ST. PETERSBURG, Fla. -- St. Petersburg police have fired one of their own for posting comments on Facebook under a fake name which suggest gang members cannot be rehabilitated.
But the suggestion of what should be done with those gang members is what likely got the police officer removed from the force.
Officer David Garrett used links to locally-produced gang videos on You Tube under the Facebook pseudonym "Dave Gee." The content, he said, proved members of such gangs are beyond rehabilitating.
“That was a big issue for me,” said St. Petersburg Police Chief Anthony Holloway.
Holloway signed off on a review board recommendation that Garrett, a four-year veteran of the force, lose his job.
The chief cited comments on Garrett’s Facebook page suggesting, “Incarcerate them all. They deserve death or prison. There is no saving them.”
“Trust that we built in the community not just me, the whole department, he took that away with that comment,” said Chief Holloway.
Although Garrett used the fake name "Dave Gee" online, similar to that of Hillsborough County‘s former sheriff David Gee, it didn’t take long to figure out who Garrett really was.
His photo showed his uniform. He described himself as a police officer working in the neighborhoods where the St. Pete gangs operate.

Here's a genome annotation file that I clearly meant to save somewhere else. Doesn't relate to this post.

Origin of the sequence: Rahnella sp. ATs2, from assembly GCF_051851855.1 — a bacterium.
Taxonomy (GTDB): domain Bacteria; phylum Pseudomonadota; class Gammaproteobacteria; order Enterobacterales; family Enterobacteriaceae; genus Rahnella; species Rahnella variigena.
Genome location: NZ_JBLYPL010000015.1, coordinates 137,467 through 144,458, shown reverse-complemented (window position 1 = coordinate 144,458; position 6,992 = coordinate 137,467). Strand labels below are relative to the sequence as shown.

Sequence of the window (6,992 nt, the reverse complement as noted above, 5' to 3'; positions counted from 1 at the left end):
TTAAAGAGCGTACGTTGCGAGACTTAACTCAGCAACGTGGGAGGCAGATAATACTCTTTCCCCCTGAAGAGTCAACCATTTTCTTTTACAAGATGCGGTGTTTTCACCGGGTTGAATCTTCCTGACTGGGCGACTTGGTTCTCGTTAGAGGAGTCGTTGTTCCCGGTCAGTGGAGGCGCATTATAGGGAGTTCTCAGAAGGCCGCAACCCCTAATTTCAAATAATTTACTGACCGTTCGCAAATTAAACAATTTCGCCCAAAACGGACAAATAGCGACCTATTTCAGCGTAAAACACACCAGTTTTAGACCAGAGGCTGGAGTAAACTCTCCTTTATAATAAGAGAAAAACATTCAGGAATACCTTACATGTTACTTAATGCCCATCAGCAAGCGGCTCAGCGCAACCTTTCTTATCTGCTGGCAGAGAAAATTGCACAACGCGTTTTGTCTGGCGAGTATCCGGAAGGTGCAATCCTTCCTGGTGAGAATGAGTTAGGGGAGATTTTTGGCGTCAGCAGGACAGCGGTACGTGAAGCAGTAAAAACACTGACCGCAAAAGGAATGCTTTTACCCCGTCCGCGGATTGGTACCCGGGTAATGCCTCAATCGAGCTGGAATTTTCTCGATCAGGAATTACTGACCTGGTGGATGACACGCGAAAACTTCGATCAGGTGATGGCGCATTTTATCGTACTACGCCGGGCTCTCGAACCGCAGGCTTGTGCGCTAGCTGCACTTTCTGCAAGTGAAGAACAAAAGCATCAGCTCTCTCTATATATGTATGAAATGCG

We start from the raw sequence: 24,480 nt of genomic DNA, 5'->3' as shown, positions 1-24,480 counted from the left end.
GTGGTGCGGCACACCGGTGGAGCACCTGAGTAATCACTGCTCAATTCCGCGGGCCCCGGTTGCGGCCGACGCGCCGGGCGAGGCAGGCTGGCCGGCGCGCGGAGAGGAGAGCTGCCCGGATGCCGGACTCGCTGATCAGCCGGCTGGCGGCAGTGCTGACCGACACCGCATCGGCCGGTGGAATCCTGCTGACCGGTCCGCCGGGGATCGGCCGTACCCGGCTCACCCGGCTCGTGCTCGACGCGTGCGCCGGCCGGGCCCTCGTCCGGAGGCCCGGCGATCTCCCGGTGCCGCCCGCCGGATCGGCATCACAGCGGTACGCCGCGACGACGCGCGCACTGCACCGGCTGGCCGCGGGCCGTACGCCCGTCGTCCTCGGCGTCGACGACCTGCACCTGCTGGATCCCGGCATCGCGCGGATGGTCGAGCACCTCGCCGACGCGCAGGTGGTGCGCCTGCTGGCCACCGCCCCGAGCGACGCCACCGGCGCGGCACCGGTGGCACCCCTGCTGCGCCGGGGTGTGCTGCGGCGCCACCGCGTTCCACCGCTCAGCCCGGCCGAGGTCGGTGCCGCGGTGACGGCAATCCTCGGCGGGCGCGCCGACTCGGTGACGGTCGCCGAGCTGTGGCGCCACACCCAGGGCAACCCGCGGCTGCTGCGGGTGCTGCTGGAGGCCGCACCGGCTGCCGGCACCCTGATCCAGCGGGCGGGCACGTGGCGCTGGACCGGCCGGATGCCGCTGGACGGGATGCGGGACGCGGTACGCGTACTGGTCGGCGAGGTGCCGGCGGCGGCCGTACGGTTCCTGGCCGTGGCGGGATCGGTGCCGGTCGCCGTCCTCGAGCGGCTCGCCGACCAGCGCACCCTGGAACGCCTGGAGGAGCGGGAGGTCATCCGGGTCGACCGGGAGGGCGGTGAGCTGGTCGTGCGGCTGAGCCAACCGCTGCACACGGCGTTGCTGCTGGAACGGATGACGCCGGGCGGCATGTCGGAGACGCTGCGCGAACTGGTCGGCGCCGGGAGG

“And the officer said, you know, he made a mistake. Hindsight being 2020 he shouldn’t of done it,” said Holloway.
Last year, Holloway unveiled an anti-gang unit designed to stem the threat of gang violence early on.
Garrett’s comments run counter to the chief’s own thoughts and policies regarding rehabilitation, second chances, and youth intervention.
“That is not the philosophy of the St. Petersburg Police Department. Our philosophy is to try to do whatever we can do to turn these kids back around and get them back on track,” said Holloway.
Deputy Mayor Kanika Tomalin says the city is also a firm believer in intervention and rehabilitation, even creating a position for that purpose.
The city, she says, supports Holloway’s decision to remove Garrett from the force.
“We expect those who work on behalf of the city, certainly those who are finding themselves in a capacity to represent their position or to work with the city, to work with those values in mind,” said Tomalin.
Garrett is entitled to appeal his termination, and he just might.
Records show Garrett has a clean record within the department, and his attorneys with the Fraternal Order of Police might argue that suspension would’ve been more appropriate in this case than termination.
He has 10 working days to file any appeal.
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